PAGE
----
A study published in Journal of Oncology Pharmacy Practice suggests that hematologists and oncologists in Tunisia lack knowledge on biosimilars and require enhanced training programs from health authorities.
Biosimilar drugs have shifted the paradigm of the the global pharmaceutical market through enhanced access to health care services. The researchers of this study aimed to gauge awareness of biosimilars in Tunisia based on the knowledge and perceptions of doctors in order to “identify the problems related to these drugs and to propose solutions for improvement.”
In this study, researchers conducted a prospective, descriptive survey using a questionnaire that was disseminated to 150 oncologists and hematologists with different grades, from both public and private sectors and from differing regions. They obtained responses from 107 of those physicians (57% oncologists, 43% hematologists). The questions posed by the researchers focused on physicians’ general knowledge of biosimilars and their referenced biologic with regards to safety, quality, efficacy, and indication. They also explored the proportion of physicians who are favorable to the policy encouraging biosimilar use.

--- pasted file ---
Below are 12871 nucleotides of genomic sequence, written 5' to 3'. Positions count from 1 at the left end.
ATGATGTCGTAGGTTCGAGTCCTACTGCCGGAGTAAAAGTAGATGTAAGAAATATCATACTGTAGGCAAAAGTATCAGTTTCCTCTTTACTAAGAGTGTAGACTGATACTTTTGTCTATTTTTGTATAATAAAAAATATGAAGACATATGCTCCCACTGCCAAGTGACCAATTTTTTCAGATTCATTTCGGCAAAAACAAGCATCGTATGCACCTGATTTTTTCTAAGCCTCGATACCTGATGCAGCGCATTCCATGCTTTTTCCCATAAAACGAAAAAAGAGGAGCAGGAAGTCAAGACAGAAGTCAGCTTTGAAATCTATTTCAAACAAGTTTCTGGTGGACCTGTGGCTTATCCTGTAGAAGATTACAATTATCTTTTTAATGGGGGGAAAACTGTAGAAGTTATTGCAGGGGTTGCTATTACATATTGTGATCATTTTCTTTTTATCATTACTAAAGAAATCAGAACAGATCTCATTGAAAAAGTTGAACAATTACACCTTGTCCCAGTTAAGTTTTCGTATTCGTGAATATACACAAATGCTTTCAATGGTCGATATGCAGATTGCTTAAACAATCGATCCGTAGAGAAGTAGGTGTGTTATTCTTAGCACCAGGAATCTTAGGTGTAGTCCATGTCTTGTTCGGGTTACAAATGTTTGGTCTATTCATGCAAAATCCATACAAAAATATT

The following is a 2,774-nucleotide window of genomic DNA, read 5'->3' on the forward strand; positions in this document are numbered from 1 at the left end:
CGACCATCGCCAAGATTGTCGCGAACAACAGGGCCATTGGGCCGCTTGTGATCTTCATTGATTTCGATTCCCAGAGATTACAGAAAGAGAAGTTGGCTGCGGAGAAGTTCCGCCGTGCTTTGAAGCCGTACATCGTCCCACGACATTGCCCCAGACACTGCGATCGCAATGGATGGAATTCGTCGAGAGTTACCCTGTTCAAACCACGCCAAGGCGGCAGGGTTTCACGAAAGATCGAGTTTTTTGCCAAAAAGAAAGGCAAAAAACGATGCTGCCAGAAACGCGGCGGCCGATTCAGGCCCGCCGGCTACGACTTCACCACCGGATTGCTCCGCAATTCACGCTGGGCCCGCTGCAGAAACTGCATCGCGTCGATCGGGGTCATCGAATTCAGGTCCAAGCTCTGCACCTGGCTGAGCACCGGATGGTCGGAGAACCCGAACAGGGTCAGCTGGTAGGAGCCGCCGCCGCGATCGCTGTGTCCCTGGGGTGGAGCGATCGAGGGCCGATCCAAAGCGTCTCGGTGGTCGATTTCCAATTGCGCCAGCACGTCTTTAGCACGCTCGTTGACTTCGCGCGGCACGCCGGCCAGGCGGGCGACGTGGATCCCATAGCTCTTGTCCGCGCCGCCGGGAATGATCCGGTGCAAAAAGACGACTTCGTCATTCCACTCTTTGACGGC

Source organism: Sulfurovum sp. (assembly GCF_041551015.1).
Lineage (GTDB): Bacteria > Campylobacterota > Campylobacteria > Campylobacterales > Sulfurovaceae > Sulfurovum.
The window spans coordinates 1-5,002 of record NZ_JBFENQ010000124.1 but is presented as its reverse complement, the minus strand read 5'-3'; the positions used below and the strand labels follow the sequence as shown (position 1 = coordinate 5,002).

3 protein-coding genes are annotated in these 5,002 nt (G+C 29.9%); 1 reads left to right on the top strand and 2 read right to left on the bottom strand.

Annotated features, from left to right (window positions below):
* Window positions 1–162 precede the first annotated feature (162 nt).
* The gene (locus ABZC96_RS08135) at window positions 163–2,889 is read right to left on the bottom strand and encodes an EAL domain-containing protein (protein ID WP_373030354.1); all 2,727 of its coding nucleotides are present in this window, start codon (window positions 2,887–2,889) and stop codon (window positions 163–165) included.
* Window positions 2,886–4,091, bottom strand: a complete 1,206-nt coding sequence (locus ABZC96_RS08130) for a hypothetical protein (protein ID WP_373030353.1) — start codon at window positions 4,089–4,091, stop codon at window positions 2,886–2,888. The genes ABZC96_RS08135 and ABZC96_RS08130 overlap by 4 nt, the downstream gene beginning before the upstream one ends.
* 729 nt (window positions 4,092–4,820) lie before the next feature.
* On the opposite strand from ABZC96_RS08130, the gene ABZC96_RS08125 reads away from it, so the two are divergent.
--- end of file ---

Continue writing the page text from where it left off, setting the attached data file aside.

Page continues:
The results suggest that approximately one in five physicians defined biosimilar as a chemical drug while about 29% could not discern between a biosimilar and a generic. Moreover, 68% of respondents believe that a biosimilar can have all the indications of its reference following complementary clinical studies, and 68.2% support the policy encouraging these drugs. Furthermore, the results showed that only 3.7% of the physicians felt that they are well informed about biosimilars.
“Our results are comparable to other surveys described in the literature. However, this is the first study that targets oncologists and hematologists specifically,” the study authors wrote.
They concluded that their findings “showed a lack of information from oncologists and hematologists about biosimilars (in Tunisia). Thus, health authorities should carry out training programs on biosimilars and introduce clear and effective legislation in order to allow better access to health care services.”